|Super creamy and velvety texture
|Pork, ham, liver, stock, and different spices like sea salt
|Unique and pleasant flavour
|Sliced pork, basic spices, white wine, parsley, and onions
|Tastes incredibly pleasant with nutmeg in pork
|Dried or fresh mushrooms, garlic, rosemary, ricotta
|Spreadable, tastes rich with an umami flavour
How to eat pâté?
Want to know what goes well with pâté on toast? Toast is traditionally served with pate but why not elevate your offerings and serve on homemade challah bread or brioche? Beyond this, the pate accompaniment could well depend on the texture of the pate, we offer a variety of more coarser, country style pates and also smoother styles. For a coarser style pâté these are best served with tangier tastes such as gherkins or cornichons. For a smoother style pâté, opt for something sweeter such as fruity chutneys, or an onion marmalade. Both styles of pâté are suitable with all flavour chutneys, whatever your pâté preference we have a large selection of chutneys to match your taste.
Buttered toast is the obvious choice for your pâté. There is nothing that cannot be improved by the addition of butter. A grilled sourdough bread would be the ideal too, but any decent, thick-cut real white bread will suffice. Crusty, fresh baguette is perfect for starters and the go-to default for the French. One’s to avoid; Melba toast will be far too thin and brittle for a coarse pâté. Likewise with toasted pitta bread, the texture will be too doughy. Thin crackers may also be too dry and more suited to just classic cheese and chutney.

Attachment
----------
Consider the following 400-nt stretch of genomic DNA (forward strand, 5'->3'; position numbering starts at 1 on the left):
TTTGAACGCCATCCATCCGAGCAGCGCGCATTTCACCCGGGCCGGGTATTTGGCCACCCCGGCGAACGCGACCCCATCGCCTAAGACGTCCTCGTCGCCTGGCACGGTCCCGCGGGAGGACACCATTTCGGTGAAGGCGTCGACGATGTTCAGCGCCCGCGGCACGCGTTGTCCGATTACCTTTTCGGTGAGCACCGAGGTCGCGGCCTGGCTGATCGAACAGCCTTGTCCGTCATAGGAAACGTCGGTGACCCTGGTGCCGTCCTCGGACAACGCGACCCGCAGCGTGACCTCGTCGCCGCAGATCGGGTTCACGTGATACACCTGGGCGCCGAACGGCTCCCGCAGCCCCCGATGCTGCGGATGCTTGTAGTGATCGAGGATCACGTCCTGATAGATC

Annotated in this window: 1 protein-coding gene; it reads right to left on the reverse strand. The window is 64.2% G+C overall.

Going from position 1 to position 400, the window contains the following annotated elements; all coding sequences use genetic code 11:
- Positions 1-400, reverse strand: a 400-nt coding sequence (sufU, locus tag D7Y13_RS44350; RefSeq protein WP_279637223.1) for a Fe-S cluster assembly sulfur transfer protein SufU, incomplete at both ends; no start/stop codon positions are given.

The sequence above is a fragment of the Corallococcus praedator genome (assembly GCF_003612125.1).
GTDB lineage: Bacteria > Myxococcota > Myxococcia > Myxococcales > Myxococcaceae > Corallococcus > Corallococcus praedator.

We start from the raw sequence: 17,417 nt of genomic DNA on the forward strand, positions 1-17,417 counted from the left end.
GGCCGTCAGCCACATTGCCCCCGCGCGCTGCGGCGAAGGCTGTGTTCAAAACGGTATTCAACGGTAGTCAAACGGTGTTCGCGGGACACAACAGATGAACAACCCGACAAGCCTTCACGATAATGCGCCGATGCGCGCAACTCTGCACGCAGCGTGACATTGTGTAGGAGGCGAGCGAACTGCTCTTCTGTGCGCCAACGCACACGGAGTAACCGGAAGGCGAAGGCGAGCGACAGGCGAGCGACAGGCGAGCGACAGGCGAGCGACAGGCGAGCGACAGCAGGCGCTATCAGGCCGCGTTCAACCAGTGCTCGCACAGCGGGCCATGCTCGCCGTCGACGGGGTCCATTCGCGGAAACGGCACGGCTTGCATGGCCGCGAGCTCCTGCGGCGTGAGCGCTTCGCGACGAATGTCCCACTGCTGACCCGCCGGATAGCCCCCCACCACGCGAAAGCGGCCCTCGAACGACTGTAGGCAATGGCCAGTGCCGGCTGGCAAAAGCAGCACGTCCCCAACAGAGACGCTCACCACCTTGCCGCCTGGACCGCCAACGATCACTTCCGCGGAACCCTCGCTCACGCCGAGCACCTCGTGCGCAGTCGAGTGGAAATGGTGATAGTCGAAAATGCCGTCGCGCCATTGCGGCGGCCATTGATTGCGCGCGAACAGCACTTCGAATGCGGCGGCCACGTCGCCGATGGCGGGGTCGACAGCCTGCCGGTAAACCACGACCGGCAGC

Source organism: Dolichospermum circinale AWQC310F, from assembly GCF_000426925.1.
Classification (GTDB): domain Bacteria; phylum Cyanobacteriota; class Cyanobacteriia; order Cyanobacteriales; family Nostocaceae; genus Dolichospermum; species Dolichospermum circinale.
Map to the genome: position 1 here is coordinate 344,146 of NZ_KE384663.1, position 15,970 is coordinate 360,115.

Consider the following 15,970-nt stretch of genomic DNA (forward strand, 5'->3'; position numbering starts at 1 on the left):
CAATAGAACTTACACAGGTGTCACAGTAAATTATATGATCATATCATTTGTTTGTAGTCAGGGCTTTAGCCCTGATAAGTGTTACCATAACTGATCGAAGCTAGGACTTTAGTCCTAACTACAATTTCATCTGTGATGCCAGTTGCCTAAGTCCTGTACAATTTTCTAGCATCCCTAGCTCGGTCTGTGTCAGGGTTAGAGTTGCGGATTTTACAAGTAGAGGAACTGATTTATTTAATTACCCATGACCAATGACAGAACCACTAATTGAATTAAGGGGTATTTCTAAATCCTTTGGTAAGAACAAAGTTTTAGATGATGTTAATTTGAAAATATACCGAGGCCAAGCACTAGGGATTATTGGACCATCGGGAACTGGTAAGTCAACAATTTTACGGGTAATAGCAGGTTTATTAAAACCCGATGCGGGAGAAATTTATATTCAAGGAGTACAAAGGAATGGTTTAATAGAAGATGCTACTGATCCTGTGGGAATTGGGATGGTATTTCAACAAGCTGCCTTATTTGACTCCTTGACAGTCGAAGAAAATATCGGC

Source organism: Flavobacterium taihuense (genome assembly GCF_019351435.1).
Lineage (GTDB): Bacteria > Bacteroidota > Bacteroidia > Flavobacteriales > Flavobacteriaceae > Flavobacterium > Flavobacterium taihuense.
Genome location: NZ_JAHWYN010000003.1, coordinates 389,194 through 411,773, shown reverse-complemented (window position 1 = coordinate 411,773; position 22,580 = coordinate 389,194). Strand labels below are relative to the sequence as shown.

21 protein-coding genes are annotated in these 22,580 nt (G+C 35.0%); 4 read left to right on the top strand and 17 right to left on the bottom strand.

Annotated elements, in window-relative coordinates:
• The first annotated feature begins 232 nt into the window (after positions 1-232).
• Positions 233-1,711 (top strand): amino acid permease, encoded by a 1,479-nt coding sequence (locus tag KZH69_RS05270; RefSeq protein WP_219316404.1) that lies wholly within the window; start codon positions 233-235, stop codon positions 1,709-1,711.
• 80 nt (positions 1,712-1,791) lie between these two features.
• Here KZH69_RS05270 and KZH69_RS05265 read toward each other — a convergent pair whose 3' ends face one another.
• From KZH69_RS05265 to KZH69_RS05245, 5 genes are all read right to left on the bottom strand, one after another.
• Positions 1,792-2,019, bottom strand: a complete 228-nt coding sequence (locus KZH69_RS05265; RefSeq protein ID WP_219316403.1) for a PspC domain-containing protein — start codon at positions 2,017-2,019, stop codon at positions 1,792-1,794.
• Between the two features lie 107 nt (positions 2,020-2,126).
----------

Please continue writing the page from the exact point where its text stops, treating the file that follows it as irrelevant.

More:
At this point you may be wondering how to eat pâté and how to serve it. pâté can be eaten at lunch, as an evening starter or a main component in a dinner party. Accompaniments for pâtés require little more than toast and a few refreshing celery sticks or radish slices. Let your guests serve themselves, or spread the pâté on the bread or toast in advance and arrange them on a platter. A second great accompaniment is gherkin, the perfect combination of crunchiness and tartness, which pairs very nicely with rich meaty pâtés. All types of chutneys are a suitable choice to serve with pâté, for a seasonal Christmas twist try Classic Cranberry Sauce too. Chutneys and pâté are a match made in heaven, we have a large selection of chutneys to suit your taste.
Originally, and most basically, a chutney is a bright relish made from fruits and spices, used as a condiment, naturally lending itself as a wonderful accompaniment to a variety of pâtés. The rich and flavourful aspects of both chutneys and pâtés work in harmony. Try spreading the pâté onto a sliced baguette, and topping with a spoonful of your favourite chutney.
Need some inspiration? Here are four perfect pairings to try at home:
Gamey, pungent, and aromatic, our Pheasant Pate has a classic British taste which is perfect for our English Country Cider Chutney, bursting with chunky vegetables and proper country cider.
Duck meat goes really well with sweet and sour food pairings, perfectly complimenting fruity chutneys such as our distinctly sweet Apricot Chutney.
Our Real Ale Yorkshire Chutney is created with British Bramley apples and plump rhubarb with British real ale for a deliciously deep rich flavour. The rich flavours perfectly complement the pork and mustard within the Farmhouse pâté. This coarse-textured pâté is ideal served with warm crusty country-style bread.
Our Smoked Beetroot Chutney has a subtle smokiness and a hint of vinegar. It will make a great addition to your cheeseboard, pâté and is especially good with fish.
Common questions about pâté
- What is Brussels pâté? Produced in Belgium, Brussels pâté is a particular style of pâté made from smooth pork liver and pork pâté. This type of pâté would be defined as a smooth texture rather than coarse.